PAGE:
Some time ago I gave my Seiko 5 to a person surprised to learn there were wristwatches without batteries. I was once something of a watch collector so I have an interesting inventory to draw upon, but eventually I replaced it with another Seiko 5. It's an admirable product.I've mostly stopped wearing a wrist watch and rely on my cell phone for time (and its many other features). But it is sometimes nice to be able to glance at your wrist and see the time without the fuss of fishing something out of your pocket. And there is something classic about a nice analog dial on a watch. "A quarter to ten" sounds better than "nine forty-five." I made the switch from digital displays to analog displays a long time ago, when I was serving my mission in Japan, because it was easier to glance at my wrist and get an approximate time while riding a bike--we rode bikes everywhere all day long--than to focus on the numerals and maybe crash into someone or something. The idea of a mechanical watch over one with a quartz movement seems to be something useful for the prepper--one less thing that requires a battery. But I've never seen anything that suggests that a mechanical watch is inherently more durable than one with a quartz movement.
The "5" means five functions: hour, minute, second, day and date. Memory says the movement was first marketed in the early 1960s, patterned after the plain vanilla ETA with an added day/date complication. Mine is equipped with the Seiko Caliber 7S26C, a six beats per second, 21 jewel automatic with a 40 hour reserve, um, they say.
The caliber designation has no "J", meaning it's made in Malaysia rather than Japan, and is so described on the back. "J" movement Seikos cost a bit more and are reputed to be slightly higher quality. Some experts dispute it. In any event, "J" movement Seikos are getting thin on the ground. I had mine three-position adjusted by a watchmaker. Now, some years later, it still only gains a few seconds per day, perhaps a minute in two or three weeks. Watches priced in four figures will do no better.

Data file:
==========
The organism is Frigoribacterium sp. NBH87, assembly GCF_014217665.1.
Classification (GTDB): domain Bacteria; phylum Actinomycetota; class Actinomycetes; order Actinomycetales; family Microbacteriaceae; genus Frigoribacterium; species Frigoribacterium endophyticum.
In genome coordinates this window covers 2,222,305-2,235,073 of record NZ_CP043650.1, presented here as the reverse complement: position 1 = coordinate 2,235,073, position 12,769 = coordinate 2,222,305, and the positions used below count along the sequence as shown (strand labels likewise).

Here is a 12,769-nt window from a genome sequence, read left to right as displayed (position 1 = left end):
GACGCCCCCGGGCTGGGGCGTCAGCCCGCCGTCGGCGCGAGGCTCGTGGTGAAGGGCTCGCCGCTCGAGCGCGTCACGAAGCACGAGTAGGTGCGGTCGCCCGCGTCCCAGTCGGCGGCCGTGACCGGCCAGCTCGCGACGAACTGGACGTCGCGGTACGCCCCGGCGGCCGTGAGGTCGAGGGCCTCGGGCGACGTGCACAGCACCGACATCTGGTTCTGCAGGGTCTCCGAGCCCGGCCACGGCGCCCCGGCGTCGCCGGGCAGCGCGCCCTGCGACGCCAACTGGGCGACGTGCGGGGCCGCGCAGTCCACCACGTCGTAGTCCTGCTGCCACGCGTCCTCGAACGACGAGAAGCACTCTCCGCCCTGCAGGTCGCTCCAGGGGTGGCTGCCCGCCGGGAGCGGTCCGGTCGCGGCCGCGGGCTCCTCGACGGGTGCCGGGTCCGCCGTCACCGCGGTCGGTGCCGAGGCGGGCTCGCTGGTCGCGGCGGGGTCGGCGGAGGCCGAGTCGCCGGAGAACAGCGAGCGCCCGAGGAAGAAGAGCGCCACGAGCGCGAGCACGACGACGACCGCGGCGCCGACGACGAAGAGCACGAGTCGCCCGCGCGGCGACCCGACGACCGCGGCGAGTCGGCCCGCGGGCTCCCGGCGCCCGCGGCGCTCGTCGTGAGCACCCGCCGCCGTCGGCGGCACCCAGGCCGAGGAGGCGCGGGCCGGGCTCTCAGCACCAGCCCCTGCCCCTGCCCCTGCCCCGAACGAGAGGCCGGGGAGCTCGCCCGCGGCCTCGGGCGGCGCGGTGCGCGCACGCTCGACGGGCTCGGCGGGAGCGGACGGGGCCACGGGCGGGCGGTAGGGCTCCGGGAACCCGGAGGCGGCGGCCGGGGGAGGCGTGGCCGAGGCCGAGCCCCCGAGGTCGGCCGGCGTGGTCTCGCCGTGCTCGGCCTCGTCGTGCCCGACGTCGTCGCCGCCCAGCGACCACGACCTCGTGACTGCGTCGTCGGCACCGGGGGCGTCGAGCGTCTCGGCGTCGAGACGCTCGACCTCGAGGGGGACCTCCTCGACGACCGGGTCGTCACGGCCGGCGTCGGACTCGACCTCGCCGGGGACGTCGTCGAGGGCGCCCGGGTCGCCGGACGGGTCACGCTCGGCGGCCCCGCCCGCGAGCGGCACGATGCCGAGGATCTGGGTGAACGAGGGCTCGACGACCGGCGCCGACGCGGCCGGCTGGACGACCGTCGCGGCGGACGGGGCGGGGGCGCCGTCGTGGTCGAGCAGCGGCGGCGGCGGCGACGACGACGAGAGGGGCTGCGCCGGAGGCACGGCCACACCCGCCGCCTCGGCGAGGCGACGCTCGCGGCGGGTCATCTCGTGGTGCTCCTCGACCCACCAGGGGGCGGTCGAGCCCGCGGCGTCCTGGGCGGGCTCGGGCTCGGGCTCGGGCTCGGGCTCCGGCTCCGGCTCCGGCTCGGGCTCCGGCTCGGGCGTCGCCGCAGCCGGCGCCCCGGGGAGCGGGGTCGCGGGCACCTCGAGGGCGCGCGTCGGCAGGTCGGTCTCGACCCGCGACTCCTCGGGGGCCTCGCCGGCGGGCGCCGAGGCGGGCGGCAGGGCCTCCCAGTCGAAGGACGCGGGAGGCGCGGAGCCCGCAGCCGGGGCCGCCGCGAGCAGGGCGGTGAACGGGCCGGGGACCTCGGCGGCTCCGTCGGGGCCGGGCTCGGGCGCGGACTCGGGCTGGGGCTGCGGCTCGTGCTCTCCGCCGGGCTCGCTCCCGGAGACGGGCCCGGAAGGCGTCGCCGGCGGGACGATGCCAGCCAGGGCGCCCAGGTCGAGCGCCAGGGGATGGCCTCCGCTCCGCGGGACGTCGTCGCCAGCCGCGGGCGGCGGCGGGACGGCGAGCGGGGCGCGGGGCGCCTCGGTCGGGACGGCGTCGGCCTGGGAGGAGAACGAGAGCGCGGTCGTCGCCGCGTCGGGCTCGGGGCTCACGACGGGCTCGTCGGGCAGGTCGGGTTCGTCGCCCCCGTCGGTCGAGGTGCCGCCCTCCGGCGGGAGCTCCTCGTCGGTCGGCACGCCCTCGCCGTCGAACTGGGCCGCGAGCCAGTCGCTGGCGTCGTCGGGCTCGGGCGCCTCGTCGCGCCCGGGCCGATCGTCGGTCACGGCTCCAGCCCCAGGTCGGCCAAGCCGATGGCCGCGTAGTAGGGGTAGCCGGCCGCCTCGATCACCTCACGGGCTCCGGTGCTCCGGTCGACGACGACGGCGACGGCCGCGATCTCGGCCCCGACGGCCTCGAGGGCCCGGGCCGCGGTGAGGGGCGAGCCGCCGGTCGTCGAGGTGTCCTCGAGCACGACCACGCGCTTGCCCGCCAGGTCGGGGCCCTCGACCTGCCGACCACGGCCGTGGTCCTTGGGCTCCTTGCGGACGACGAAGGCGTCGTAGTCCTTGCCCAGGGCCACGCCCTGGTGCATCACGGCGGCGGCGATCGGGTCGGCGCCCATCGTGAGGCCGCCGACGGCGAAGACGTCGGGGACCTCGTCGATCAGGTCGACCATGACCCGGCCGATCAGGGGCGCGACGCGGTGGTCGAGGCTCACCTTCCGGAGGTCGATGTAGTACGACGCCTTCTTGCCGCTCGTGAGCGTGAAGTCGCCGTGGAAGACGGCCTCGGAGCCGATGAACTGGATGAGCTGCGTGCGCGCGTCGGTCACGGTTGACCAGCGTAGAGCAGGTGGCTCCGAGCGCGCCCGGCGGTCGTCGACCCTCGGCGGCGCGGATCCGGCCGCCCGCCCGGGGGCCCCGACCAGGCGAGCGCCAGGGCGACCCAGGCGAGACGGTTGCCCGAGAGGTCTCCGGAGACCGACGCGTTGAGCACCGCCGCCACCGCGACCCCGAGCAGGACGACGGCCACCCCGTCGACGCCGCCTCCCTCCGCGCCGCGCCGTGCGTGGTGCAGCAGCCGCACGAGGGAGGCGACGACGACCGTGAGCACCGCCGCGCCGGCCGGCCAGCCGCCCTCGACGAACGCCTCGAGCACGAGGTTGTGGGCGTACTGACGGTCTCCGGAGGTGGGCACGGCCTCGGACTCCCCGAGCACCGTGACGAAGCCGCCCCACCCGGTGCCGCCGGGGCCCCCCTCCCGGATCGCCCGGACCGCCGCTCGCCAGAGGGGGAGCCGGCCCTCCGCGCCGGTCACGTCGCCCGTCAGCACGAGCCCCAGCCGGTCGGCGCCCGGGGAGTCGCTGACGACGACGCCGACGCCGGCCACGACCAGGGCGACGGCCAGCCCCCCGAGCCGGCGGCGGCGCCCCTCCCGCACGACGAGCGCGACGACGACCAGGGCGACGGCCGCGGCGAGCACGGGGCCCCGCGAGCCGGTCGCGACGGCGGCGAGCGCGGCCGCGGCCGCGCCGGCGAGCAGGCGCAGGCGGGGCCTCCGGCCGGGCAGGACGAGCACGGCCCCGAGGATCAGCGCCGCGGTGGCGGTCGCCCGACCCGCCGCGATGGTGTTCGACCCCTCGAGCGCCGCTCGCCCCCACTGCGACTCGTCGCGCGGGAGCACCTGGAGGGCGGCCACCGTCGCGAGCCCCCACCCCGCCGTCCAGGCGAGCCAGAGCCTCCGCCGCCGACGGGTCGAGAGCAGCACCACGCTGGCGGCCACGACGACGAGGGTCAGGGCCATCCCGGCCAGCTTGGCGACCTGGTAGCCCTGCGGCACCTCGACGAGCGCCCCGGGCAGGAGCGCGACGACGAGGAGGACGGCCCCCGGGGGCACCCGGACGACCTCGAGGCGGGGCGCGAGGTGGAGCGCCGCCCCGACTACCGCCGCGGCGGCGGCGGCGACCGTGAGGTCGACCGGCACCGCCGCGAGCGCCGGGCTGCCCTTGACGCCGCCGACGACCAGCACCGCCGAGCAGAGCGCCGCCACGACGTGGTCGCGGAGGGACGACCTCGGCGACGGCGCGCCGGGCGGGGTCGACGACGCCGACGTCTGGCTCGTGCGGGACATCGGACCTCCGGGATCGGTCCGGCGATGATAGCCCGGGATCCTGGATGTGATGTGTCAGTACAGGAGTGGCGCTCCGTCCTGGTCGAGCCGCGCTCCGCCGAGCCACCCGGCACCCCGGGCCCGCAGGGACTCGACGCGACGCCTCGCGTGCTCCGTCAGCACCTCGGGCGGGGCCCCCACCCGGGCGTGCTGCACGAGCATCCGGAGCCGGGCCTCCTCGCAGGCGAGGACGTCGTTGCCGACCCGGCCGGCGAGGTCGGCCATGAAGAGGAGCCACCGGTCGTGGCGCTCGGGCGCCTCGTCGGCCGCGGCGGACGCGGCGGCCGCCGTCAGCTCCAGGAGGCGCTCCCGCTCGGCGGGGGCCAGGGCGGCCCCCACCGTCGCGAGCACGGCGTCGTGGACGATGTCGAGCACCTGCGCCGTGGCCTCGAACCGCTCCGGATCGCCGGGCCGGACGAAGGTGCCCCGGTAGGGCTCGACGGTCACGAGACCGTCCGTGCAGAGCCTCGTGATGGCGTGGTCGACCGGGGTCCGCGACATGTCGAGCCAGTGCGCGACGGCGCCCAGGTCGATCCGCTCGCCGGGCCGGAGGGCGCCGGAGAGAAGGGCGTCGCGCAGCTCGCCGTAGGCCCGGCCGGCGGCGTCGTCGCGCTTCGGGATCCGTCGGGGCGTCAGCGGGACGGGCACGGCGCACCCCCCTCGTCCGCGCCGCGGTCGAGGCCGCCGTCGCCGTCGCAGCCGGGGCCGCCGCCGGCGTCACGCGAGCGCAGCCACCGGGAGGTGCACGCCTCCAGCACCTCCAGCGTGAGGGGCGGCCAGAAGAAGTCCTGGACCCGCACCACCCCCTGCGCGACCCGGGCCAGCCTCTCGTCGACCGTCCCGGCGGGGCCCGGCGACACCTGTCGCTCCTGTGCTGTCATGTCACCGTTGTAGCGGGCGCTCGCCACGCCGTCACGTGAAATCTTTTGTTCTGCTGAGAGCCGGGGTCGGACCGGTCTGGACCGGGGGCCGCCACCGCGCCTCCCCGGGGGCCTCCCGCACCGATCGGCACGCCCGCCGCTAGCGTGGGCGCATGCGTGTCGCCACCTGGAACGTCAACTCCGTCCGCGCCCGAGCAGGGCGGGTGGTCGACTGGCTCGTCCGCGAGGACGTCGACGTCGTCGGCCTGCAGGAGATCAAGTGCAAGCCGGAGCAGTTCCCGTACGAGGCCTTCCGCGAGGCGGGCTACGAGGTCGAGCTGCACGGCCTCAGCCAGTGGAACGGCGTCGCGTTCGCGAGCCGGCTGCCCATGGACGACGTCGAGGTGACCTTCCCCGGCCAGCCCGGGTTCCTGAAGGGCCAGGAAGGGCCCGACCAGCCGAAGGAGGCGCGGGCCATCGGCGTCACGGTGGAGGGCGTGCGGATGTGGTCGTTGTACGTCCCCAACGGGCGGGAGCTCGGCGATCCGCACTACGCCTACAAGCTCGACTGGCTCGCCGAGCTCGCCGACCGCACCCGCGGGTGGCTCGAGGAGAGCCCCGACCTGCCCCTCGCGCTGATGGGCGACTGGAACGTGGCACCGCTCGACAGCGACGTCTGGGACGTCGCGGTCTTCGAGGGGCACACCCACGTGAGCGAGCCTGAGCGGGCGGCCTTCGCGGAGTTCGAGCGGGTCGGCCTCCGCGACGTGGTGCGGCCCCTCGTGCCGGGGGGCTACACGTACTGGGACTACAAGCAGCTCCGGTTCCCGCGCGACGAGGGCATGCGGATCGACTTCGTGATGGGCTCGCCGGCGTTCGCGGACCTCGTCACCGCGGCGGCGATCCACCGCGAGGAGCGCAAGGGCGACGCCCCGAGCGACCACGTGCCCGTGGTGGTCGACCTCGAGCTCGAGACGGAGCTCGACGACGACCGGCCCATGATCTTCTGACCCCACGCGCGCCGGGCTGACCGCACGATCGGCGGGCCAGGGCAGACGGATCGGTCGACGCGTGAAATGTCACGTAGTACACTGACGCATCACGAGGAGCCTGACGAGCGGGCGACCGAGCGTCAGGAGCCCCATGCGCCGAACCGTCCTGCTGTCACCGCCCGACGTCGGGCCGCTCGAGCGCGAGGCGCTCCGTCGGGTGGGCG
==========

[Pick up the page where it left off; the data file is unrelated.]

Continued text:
The current model number for my Seiko 5 is SNK793, about a hundred dollars, stainless, 37mm case size, which is about right for most people, with luminescent hands and markers. It's also rated at 30 m hydrostatically, although if I'm ever 30 meters underwater the last of my worries would be the correct time. Joking.
As in everything else, ol' Remus has rules about watches. Tactical watches should be semi-disposable with duplicates or equivalents ready to hand. They should have bold markers and Arabic numerals at every marker, with no complications unless you're a pilot or charged with timing competitions. Otherwise it's just exhibitionist clutter.
Mine's a Timex Expedition, stainless, quartz, marked WR100M. I believe they call it the Scout now. Timex quartz movements are of higher quality than one has a right to expect at the price, which means longer battery life.
Everyday watches need no numerals but if they do they should be at every marker. The second hand is an indication the watch is actually running, otherwise useless, one day with another. But I have yet to have one removed. Clocks in the home should have Roman Numerals. No exceptions.
Thursday, December 26, 2019
The Woodpile Report On Watches
This week's Woodpile Report had, as always, lots of interesting links and commentary. But Ol' Remus also included some discussion as to watches:
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